A baby boy is waiting for a life-saving operation as his parents battle it out in court against Health New Zealand.
The baby in question requires vital heart surgery and a blood transfusion and the parents remain adamant that the newborn should only receive it from an unvaccinated person.
But Te Whatu Ora/Health New Zealand does not categorise blood in a way that would indicate if the donor is vaccinated or not.
Te Ratonga Toto O Aotearoa/The New Zealand Blood Service does not divide donations between the vaccinated or unvaccinated, or keep records of that data.
The health department is now seeking guardianship of the baby boy.
The parents and Health NZ officials appeared in court on November 30 for a hearing to kick off proceedings, with 100 or so protesters rallying outside the High Court in Auckland.
"We're desperate for the operation but we need to have safe blood," she said.
She went on to clarify that the parents do want their son to have the operation, and that their child is 'stable at the moment' so they can battle it out in court.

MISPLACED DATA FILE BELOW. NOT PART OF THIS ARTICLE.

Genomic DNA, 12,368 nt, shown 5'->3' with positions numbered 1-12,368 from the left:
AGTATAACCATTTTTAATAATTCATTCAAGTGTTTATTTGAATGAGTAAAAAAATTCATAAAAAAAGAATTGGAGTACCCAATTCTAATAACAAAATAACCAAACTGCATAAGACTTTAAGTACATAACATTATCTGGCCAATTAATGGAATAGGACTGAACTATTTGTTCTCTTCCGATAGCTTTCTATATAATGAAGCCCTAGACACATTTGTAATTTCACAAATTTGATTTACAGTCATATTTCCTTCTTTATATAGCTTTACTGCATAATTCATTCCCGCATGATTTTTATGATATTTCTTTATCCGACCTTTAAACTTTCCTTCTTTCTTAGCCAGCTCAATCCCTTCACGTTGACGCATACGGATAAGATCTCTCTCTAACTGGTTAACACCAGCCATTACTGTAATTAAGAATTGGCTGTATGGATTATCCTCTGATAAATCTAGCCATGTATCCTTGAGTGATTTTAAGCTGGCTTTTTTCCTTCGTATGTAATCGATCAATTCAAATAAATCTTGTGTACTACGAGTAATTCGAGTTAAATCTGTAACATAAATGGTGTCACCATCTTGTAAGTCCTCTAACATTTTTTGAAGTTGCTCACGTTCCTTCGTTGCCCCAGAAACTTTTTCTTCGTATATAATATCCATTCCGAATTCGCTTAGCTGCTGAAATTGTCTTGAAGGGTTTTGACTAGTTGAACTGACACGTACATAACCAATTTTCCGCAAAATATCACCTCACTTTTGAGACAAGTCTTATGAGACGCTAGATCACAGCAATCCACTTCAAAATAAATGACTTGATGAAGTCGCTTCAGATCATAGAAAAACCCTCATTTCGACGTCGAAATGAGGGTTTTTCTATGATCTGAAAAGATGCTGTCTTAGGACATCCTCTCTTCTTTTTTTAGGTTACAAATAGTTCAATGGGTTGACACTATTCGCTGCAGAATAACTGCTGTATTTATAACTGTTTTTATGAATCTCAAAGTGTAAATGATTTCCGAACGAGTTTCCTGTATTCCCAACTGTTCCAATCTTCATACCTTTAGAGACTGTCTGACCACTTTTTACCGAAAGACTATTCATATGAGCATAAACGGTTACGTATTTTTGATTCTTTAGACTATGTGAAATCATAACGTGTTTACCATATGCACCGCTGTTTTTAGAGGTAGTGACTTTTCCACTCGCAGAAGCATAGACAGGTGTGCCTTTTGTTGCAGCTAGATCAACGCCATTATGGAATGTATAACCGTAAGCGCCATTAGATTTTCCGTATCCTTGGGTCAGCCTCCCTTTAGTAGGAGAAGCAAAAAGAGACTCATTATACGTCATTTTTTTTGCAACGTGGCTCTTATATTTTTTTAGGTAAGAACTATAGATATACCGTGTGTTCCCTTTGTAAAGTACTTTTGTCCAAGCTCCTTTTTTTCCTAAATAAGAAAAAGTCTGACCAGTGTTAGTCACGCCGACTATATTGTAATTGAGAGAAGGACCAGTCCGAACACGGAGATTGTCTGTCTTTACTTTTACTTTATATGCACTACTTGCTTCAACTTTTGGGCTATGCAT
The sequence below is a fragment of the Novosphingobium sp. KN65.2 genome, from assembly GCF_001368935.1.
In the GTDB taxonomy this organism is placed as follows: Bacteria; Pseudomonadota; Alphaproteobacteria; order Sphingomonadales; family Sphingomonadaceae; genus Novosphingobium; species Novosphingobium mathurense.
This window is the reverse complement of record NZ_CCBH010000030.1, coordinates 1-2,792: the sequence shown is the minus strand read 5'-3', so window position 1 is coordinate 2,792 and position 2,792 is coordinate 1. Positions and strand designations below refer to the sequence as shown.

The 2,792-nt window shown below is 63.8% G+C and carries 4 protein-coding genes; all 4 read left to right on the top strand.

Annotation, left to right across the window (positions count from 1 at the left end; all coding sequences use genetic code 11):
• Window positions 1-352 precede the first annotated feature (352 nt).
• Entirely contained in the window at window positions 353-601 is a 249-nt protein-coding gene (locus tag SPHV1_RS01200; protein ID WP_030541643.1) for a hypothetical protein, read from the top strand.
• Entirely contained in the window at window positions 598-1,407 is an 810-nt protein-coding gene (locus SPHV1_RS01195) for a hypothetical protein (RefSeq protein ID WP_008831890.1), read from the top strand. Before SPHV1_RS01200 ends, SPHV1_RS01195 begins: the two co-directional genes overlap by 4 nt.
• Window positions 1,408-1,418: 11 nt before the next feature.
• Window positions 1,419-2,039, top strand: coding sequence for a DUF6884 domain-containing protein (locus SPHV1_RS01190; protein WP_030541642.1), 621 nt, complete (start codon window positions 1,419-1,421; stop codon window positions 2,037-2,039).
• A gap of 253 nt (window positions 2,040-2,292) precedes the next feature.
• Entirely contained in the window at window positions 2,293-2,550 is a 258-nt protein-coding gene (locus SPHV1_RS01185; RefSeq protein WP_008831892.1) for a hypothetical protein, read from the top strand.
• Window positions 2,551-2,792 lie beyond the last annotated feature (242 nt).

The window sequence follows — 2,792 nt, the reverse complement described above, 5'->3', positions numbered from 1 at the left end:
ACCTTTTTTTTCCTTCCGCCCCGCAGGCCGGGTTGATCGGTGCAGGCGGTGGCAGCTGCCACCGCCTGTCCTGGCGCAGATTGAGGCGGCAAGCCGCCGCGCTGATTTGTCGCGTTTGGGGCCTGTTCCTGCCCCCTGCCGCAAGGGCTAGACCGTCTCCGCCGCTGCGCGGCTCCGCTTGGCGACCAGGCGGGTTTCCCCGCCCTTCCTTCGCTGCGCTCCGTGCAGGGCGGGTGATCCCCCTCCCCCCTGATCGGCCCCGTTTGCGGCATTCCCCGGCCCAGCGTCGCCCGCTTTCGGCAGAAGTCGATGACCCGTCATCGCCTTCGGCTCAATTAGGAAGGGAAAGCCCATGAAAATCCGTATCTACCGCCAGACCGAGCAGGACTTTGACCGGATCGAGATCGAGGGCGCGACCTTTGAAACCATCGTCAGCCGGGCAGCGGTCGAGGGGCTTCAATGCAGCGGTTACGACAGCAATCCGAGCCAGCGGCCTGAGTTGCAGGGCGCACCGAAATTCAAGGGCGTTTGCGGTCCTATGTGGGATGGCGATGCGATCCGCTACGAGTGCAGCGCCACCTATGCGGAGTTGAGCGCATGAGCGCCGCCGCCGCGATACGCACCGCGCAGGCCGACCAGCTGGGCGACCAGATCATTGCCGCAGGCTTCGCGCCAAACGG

She added if the court does not rule in her favour, her child will go without the operation needed to keep him alive.
Lawyer for the parents, Sue Grey, told Radio New Zealand that the parents have found a donor they deem suitable for their baby.
Auckland University's Immunisation Advisory Centre medical director Professor Nikki Turner told New Zealand's The Project that it doesn't actually work like that.
She said the blood for the boy needs to come from a verified, safe donor, and not one the parents have chosen or any random soul who offers it.
"We need to offer this baby safe, quality blood product. We can't just give the baby any blood off the street," Prof Turner said.
She said the whole point of the NZ Blood Service is to ensure people get safe blood, which means it is the matching blood type and has had the relevant screens needed to test for viruses like HIV and Hepatitis.
Prof Turner added that doing a one-off emergency screening to get unvaccinated blood would see a whole can of worms opened up unnecessarily.
"Even if we could do that, then what if people think there is a problem and that's why we did it, so a hundred people ask us to do that and then 200 people, and we did it for no logical reason. We would be sort of opening up a problem that wasn't a problem," Prof Turner added.
As per the NZ Blood Service, there is also no evidence of any health risks in receiving a transfusion from vaccinated blood.
There is also no evidence that Covid-19 can be transmitted by blood transfusion.